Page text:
Someone asked me about that: Why semi-famous?' she says. Well, the truth is, semi-famous is funny. Famous isn't funny, and not famous isn't funny, but that concept of semi-famous is a funny concept. I think I am a funny writer. I think that some of my stuff is hilarious. I don't mean to be boasting, because that is the one thing I will say. I think Four Blondes is hi-la-rious. I love it. But being somebody who's a funny writer, you just instinctively know where's the joke, and the joke is in those word semi-famous. But do I really think I'm semi-famous or not semi-famous? Like, no. Somebody who is quite famous said to me, You don't define if you are going to be famous or not famous. The public decides if you are going to be famous.'
For the moment, the public has made its decision: She has been granted her fame, her great table at a great restaurant where she can show off her great wardrobe and great boyfriend. It's a great life, all carved from a column about sex and its messy residue--not bad at all. Actually, this is how fabulous her life is: When informed that USA Today, on the morning of this interview, has referred to the characters in Four Blondes as pathetic and despicable, Bushnell gushes. She takes the knock as high praise. Her whole life is one giant silver lining. Actually, it's probably more like platinum.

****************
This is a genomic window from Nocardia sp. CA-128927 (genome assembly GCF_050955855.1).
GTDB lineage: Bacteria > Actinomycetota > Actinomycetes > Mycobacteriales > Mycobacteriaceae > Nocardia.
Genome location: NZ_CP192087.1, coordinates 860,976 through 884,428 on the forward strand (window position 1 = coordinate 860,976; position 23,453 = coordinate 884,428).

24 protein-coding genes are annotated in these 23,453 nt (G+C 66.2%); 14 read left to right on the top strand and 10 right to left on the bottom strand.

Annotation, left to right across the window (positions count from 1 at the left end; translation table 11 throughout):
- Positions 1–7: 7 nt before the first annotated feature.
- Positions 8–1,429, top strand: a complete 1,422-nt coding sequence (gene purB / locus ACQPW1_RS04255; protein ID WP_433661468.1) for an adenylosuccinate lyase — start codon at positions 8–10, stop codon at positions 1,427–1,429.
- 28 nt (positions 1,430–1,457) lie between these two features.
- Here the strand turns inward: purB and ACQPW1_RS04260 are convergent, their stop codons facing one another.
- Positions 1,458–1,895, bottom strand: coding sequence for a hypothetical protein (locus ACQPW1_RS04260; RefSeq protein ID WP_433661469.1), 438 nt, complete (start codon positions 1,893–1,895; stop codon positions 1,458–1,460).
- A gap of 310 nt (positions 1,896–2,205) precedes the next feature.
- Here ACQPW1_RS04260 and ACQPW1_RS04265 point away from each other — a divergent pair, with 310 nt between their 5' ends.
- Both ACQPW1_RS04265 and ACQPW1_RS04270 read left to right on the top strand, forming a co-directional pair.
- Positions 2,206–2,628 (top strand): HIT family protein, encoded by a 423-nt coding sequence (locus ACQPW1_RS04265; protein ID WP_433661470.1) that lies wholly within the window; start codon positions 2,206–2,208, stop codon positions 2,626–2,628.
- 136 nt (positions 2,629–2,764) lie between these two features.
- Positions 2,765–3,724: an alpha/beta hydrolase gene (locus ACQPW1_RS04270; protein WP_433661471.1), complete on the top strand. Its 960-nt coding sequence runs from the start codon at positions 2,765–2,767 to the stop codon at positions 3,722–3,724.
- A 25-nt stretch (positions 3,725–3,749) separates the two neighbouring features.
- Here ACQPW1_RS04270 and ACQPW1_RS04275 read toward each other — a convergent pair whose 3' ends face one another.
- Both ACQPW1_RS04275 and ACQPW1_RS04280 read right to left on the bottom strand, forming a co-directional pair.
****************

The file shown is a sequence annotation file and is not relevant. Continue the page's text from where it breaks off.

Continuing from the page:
Oh, my God--that's great! she says of the USA Today review. I love that. Honestly, I think somebody who thinks those characters are pathetic and despicable is themselves pathetic and despicable. Reading is really interactive pursuit, because you bring to whatever you read whatever is in your head. I can understand somebody saying, Oooh, I don't want to be those characters,' but all of those characters are sympathetic. What Four Blondes does is it brings out resentment and jealousy. If you are a resentful and jealous person, that is what you will think of those characters, and I probably shouldn't tell you this, but if you truly are a generous and nonsuperficial person, you will understand these characters a bit. These characters are cautionary tales. They're not meant to be everybody. Pathetic and despicable is the ultimate compliment, and it means that I am doing my job.